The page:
A scrape on the ground nearly made her scream as the image of a giant rodent’s incisors loomed into mind.

A finger-like electric touch on her leg. Looking down she saw Jessica. Wet, looking up at her she nudged the label-less box of munchies.

 

Later, she opened a new box of treats and broke a rule about milk for the pair of them. Two years ago since she had left that job. One year on that holiday where she flew round the world.

And that guy in Cayman was still emailing her every week. Soon Jessica purred next to her on the couch.

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Inconvenience

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YES to Inconvenience

It is inconvenient to the Chief of the military

Scotland will be independent;

(Democratic will, a failed Union, relative child poverty apart).

 

It is inconvenient that still a Scottish mother asks

Just why did my son-a Scots soldier die

In an illegal war?

 

Is it inconvenient that Scottish education be fully invested in

Because savings are still savage cuts?

 

It is convenient for the professional politicians

To bribe with ‘low’ taxes 

Or propagandise about immigration and Europe.

 

Finally, it will be easy and convenient

That I place goods,

For the local, well-organised food bank

In the school.

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Summer Spot

Maddy has just completed her drama course. The graduation ceremony with parents and grandparent has come and gone.

The reality of jobs and income hasn’t been forgotten but the numbers don’t lie. As the last bit of rent in Glasgow is paid and the money for the mad week in Spain (with all five friends) has registered fully on card and account she feels it.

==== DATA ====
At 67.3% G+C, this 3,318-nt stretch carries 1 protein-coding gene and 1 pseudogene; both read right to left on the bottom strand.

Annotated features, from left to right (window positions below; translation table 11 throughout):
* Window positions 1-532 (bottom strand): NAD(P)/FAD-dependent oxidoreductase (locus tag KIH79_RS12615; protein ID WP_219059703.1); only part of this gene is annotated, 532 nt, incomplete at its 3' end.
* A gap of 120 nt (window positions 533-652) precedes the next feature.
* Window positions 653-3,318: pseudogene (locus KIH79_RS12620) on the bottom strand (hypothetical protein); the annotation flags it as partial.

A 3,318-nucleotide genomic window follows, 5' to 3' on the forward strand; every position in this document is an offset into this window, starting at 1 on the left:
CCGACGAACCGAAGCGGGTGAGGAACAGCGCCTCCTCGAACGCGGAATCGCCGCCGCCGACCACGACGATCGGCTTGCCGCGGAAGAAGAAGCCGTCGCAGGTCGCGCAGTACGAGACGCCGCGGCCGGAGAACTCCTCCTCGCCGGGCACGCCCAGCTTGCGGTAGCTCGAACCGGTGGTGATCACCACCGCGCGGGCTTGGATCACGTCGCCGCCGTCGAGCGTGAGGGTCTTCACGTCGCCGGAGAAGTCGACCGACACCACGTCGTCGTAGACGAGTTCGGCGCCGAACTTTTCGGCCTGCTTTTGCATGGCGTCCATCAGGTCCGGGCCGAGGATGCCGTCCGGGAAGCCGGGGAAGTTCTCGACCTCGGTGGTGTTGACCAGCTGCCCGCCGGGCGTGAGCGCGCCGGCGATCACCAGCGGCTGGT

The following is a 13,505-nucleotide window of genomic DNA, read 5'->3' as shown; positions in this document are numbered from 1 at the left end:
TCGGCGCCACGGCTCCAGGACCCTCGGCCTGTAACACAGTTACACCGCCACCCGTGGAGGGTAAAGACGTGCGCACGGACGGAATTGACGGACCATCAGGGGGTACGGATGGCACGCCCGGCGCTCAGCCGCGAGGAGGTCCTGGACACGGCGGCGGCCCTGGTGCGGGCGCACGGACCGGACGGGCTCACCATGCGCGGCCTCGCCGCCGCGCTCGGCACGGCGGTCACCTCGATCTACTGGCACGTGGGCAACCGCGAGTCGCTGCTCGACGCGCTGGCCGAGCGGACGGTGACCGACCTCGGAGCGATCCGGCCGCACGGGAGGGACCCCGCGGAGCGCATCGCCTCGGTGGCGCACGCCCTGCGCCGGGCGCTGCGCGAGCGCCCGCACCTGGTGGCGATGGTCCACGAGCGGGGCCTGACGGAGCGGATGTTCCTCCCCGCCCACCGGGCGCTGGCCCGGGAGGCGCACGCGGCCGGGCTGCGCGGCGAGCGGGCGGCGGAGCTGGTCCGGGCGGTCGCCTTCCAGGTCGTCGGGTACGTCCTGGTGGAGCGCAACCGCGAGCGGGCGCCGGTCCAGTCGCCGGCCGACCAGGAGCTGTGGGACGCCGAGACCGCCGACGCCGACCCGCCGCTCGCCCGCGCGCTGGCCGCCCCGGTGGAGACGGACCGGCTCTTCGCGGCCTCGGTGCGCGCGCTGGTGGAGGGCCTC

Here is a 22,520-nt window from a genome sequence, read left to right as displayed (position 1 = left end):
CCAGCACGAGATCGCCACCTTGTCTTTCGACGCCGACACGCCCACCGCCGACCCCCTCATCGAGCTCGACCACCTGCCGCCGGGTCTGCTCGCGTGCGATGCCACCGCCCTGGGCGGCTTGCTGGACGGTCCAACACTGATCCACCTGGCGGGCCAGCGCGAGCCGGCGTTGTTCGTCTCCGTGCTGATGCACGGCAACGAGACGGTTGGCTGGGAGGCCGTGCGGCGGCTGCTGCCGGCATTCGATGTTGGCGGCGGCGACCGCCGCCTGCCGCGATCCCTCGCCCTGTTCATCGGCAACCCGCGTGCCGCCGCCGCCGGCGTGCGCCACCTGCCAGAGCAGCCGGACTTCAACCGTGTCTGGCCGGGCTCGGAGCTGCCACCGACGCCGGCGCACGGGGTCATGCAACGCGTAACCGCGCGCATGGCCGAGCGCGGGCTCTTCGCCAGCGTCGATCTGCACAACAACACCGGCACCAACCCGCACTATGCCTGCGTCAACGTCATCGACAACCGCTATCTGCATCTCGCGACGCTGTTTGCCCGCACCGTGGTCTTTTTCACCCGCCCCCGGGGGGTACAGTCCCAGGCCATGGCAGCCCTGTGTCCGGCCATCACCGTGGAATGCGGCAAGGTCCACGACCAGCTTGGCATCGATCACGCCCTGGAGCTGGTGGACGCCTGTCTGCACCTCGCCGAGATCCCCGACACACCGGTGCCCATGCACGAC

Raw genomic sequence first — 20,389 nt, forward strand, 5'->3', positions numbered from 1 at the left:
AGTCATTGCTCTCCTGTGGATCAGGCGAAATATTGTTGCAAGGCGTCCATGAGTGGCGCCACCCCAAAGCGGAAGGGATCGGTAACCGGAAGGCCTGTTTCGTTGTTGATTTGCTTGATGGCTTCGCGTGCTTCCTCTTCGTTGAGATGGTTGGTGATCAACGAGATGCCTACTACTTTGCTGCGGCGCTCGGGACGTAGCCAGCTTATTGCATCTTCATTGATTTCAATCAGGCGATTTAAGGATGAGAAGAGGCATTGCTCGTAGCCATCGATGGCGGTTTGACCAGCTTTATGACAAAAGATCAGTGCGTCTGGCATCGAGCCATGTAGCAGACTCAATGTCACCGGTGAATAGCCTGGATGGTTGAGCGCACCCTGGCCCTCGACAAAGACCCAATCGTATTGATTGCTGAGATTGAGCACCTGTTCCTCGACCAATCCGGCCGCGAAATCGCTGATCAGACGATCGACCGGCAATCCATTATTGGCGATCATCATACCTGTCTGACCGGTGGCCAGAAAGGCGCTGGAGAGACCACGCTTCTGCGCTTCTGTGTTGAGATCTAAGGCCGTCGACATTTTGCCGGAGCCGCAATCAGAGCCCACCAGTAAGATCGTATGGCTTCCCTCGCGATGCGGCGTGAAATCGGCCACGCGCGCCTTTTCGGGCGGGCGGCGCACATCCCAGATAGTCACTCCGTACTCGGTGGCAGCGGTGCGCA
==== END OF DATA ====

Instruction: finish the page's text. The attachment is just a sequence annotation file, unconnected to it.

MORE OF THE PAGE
They are here for two weeks. In a shopping centre that makes Kafka’s dreams look like paradise. Brutal, grey concrete with pound shops and empty units in the lower end like decayed teeth in a shopping mall’s wide mouth.

She is the foil to Andy’s ‘Game Master’ as they entice families and shoppers with families to join in their madcap competitions and sketches next to the small café (closed) platform and its open space.

They have an inflatable ‘ring’ and welcome arch as well as real sand for their stage.

Andy is brilliant. He was a car mechanic in the East End of Glasgow before hearing the call of thespian angels. Tall, lanky and from an Indian family he is fun, protective and can reel the punters in.

**

 

The third day a young mother with a one year old and a three old comes down. Her long black hair seems more lively and voluminous than herself. Her lovely edge of the hand floral tattoo contrasts with the drawn face and tired green eyes. Her mouth never wavers upwards.

Maddy takes both away-pushing buggy and holding the other’s hand while Andy orchestrates the ordered chaos.

As they hush and freeze for the punchline (and loud bang) to happen her phone goes.

‘Ay, tonight…I can phone. I will have to get some credit on the phone. And my mum has promised to give a bit toward some bits for Natalie’s starting the Nursery.’

The finale and bow-relayed on a wee screen to the audience outside causes a small ripple of applause. Children are reunited and some parents look both relieved and happier than when they started.

Maddy listens to what Mummy says as she clears the sweat on this hot, hot day which is so un-Scottish as to be positively alien.

‘…Daddy is still away for that work for a long time, now. We can phone him later and tell him what a wee star you were,’ she says.

The young mother turns and with a thin arm and very slender wrist takes Natalie’s hand.

Maddie wonders if they will see them tomorrow or another day and heads to the Newsagent for something to drink. She passes the jewellers shop and the stall in the walkway selling mobile phone covers.